An Astroscale spacecraft, which is intended to rendezvous with and inspect a spent upper stage in low Earth orbit before it is removed, was launched by a Rocket Lab Electron.

Launch Complex 1 of Rocket Lab in New Zealand saw the Electron take off on February 18 at 9:52 a.m. Eastern. Following the company’s first launch of four satellites for space situational awareness startup NorthStar Earth and Space on January 31, this was the second launch of the year.

On this launch, the Active Debris Removal by Astroscale-Japan (ADRAS-J) spacecraft was the only payload. Sixty-four minutes after takeoff, the 150 kg satellite was launched into an orbit covering approximately 600 km.

In a statement, Astroscale said that following deployment, it communicated with ADRAS-J. “We are thrilled to survey and characterize a real piece of debris using our cutting-edge rendezvous and proximity operations capabilities,” said Eijiro Atarashi, project manager for ADRAS-J at Astroscale, “this milestone signals the start of our mission.”

As the initial stage of the Commercial Removal of Debris Demonstration, or CRD2, program of the Japanese space agency JAXA, Astroscale developed ADRAS-J. The aim of ADRAS-J is to reach and examine the upper stage of an H-2A rocket, which measures 11 meters in length and 4 meters in diameter, which was used to launch the GOSAT Earth observation satellite in 2009. A spacecraft will be launched to the upper stage in an attempt to deorbit it as part of the CRD2 program’s future second phase.

Mike Lindsay, chief technology officer of Astroscale, stated during a panel discussion at the Space Debris Conference hosted by the Saudi Space Agency on February 12 that “to the best of my knowledge, this will be the first mission that will approach and rendezvous with an actual piece of space debris.” “Our goal is to evaluate the space debris and determine whether it is safe for a follow-on mission to approach by observing its movement, tumbling, and overall condition.”

The mission has several milestones to demonstrate rendezvous and proximity operations (RPO), according to a September briefing from Astroscale officials. These include the mission’s ability to approach and operate safely around the upper stage while gathering data that will help a future mission grapple and deorbit it.

At that briefing, Gene Fujii, the chief engineer at Astroscale, stated, “The mission’s most difficult component is demonstrating.” Astroscale, he said, anticipated that the ADRAS-J mission would run three to six months.

After a September Electron launch failure, ADRAS-J, which was supposed to launch in November, was completed last fall. Due to the delay, Astroscale stated at the time that it had no plans to switch launch providers. Meanwhile, Rocket Lab maintained that the mission could only be completed by a dedicated launch, such as Electron, which would have placed the spacecraft in an orbit close to the H-2A upper stage.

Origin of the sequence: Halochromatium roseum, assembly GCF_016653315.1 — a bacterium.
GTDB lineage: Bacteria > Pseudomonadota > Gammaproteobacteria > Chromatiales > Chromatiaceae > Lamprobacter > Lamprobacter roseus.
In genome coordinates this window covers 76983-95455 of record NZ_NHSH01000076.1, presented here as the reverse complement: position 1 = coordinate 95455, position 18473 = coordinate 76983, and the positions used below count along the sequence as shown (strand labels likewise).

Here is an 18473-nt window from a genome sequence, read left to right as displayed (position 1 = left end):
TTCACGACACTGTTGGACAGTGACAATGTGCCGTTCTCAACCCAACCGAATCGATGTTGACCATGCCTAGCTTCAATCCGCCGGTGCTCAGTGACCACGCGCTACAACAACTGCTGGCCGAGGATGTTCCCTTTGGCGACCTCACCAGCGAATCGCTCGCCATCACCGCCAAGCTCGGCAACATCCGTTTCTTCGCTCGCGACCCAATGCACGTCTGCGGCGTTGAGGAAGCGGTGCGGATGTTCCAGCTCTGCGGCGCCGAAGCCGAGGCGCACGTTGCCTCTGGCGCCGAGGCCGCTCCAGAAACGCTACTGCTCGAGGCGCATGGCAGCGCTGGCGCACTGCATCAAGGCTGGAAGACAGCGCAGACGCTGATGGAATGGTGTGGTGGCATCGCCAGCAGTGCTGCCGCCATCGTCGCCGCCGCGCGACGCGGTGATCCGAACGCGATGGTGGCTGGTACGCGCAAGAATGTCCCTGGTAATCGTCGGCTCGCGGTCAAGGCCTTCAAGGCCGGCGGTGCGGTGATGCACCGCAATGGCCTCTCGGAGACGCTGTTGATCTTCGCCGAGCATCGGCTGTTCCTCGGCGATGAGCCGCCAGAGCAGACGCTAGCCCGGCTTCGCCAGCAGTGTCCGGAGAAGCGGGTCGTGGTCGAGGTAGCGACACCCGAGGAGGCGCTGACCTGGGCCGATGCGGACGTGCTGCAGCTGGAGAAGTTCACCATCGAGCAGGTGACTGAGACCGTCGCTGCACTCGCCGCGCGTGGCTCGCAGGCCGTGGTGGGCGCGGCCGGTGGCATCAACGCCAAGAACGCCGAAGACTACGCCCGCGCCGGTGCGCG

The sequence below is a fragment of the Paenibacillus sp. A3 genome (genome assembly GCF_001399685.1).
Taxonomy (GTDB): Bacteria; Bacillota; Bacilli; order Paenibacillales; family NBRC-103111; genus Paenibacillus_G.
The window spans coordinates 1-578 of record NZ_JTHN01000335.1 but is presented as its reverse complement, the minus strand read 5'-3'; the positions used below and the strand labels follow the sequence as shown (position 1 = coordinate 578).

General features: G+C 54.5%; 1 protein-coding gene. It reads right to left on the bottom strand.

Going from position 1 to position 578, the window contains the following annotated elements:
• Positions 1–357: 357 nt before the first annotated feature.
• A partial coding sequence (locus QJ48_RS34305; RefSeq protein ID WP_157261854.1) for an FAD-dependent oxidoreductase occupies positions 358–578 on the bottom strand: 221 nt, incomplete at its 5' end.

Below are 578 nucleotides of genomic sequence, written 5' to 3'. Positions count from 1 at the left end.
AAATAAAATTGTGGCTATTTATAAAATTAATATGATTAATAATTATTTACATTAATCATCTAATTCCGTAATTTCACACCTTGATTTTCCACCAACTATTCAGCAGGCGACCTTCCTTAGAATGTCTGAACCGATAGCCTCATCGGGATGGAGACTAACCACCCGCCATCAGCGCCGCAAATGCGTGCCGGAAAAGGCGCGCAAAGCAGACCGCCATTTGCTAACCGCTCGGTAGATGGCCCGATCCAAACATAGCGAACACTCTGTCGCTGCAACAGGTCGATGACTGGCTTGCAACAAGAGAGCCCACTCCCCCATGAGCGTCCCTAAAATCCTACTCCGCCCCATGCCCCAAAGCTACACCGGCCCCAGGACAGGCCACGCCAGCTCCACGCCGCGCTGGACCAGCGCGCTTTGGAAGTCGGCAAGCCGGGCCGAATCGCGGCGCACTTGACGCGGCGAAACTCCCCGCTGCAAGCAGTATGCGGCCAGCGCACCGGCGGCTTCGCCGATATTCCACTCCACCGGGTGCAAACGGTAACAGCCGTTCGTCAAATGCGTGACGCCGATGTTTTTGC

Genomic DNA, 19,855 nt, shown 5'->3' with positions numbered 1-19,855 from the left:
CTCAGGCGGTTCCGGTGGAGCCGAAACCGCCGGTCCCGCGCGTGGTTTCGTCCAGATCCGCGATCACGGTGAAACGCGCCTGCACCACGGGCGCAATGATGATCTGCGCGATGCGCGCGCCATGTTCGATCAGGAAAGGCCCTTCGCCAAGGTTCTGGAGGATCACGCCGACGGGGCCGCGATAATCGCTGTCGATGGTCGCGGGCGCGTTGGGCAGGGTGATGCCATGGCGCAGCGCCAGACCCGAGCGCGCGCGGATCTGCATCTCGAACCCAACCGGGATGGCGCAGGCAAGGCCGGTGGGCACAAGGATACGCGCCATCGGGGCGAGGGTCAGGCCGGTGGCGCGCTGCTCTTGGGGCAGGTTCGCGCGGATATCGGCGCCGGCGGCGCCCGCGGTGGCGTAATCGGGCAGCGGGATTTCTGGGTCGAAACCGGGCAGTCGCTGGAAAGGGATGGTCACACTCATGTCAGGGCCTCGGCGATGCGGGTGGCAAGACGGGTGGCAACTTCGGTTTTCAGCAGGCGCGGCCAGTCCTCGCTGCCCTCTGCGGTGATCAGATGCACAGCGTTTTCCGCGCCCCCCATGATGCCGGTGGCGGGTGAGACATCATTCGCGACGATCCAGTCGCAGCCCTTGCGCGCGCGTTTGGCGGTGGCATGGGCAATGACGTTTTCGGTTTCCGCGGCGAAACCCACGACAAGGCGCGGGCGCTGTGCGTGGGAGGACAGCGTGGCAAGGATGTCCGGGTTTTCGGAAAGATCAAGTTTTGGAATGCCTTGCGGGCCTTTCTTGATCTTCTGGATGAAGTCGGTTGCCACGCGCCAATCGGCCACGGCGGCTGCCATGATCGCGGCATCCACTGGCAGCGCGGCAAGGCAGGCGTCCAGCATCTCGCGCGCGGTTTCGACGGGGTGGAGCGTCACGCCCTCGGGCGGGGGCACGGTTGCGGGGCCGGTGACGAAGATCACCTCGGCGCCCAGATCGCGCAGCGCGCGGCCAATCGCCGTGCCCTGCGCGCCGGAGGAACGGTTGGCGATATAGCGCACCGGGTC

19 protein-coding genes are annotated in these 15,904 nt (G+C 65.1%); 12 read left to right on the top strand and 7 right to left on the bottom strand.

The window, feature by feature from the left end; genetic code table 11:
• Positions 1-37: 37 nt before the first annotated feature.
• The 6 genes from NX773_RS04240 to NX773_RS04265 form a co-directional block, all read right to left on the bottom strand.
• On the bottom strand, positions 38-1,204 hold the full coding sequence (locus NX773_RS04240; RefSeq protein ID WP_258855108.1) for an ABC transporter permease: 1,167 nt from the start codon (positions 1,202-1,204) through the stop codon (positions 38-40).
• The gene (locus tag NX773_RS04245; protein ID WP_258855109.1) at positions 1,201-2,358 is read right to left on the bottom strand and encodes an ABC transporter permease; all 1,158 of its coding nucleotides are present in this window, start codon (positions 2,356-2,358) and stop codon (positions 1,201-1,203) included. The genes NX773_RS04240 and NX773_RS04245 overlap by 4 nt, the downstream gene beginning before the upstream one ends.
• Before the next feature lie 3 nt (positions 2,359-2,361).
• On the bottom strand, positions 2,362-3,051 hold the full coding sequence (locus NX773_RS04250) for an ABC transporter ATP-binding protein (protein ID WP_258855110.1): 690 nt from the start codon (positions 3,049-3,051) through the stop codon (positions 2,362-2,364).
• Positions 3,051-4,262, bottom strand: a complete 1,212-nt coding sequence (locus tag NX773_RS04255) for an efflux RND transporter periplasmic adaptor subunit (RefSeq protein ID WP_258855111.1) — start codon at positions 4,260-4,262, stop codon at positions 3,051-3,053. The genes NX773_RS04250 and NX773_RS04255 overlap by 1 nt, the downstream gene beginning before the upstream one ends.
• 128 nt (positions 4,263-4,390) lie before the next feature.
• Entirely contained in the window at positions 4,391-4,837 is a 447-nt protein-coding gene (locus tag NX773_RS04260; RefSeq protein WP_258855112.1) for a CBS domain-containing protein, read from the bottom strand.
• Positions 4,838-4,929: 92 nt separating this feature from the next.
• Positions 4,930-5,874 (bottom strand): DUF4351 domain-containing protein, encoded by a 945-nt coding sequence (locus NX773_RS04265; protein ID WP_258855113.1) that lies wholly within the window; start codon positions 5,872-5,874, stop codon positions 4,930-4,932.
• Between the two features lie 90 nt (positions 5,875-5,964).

“We are planning an orbital rendezvous mission,” stated Sandy Tirtey, Rocket Lab’s director of global commercial launch services, in reference to the upcoming ADRAS-J launch, during a panel discussion at the SmallSat Symposium on February 7. “Using a rideshare is not a feasible option for this.”

Astroscale’s End-of-Life Services by Astroscale demonstration (ELSA-d) mission, which was launched in 2021, is the predecessor to ADRAS-J. Although the tests were complicated by the failure of four out of eight thrusters on the servicer spacecraft, ELSA-d demonstrated rendezvous and capture technologies using a client and servicer spacecraft.

Fujii stated at the September briefing, “We definitely learned a lot from ELSA-d.” Not only did this involve designing hardware and developing software, but it also included operations, which included both autonomous and ground controller-assigned tasks. It was quite difficult to put together a system that strikes a balance between autonomy and ground interactions for safety.

Following the servicer’s orbit-lowering maneuvers, Astroscale declared on January 24 that mission operations for the ELSA-d servicer and client spacecraft had been completed. The company stated that the client spacecraft, which is propulsion-free, is anticipated to deorbit in five years, and the servicer spacecraft will reenter in approximately three and a half years.

Topics #ADRAS-J #Astroscale #CRD2 #JAXA #Rendezvous and Proximity Operations #Rocket Lab Electron #Space Debris